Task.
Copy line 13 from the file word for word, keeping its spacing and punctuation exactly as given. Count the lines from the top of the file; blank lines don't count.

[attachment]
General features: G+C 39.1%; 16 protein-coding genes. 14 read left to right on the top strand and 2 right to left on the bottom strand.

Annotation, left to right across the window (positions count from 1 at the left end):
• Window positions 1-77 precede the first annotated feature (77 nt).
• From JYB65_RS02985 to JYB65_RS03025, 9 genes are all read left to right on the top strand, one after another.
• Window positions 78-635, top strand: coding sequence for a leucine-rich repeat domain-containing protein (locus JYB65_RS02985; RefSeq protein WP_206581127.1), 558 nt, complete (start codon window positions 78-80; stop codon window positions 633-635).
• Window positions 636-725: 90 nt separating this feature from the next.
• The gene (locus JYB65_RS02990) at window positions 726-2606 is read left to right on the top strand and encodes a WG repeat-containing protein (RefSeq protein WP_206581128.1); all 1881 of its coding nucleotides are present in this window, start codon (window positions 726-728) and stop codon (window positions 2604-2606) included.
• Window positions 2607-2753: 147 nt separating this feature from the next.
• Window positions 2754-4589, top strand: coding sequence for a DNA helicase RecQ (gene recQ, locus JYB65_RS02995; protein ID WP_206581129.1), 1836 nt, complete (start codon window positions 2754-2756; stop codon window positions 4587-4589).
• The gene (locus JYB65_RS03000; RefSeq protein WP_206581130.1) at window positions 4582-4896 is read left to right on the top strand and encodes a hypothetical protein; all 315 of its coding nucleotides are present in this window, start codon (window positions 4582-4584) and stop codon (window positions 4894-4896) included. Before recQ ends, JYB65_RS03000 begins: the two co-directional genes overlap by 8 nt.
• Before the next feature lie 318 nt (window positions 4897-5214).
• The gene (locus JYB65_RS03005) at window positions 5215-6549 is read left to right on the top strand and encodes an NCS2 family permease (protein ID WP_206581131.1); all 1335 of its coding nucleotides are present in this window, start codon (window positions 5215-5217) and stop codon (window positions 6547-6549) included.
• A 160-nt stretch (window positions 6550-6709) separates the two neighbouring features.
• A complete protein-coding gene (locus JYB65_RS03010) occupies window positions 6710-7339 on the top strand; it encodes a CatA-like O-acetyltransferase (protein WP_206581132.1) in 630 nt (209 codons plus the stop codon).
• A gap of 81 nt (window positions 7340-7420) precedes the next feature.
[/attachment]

• A 160-nt stretch (window positions 6550-6709) separates the two neighbouring features.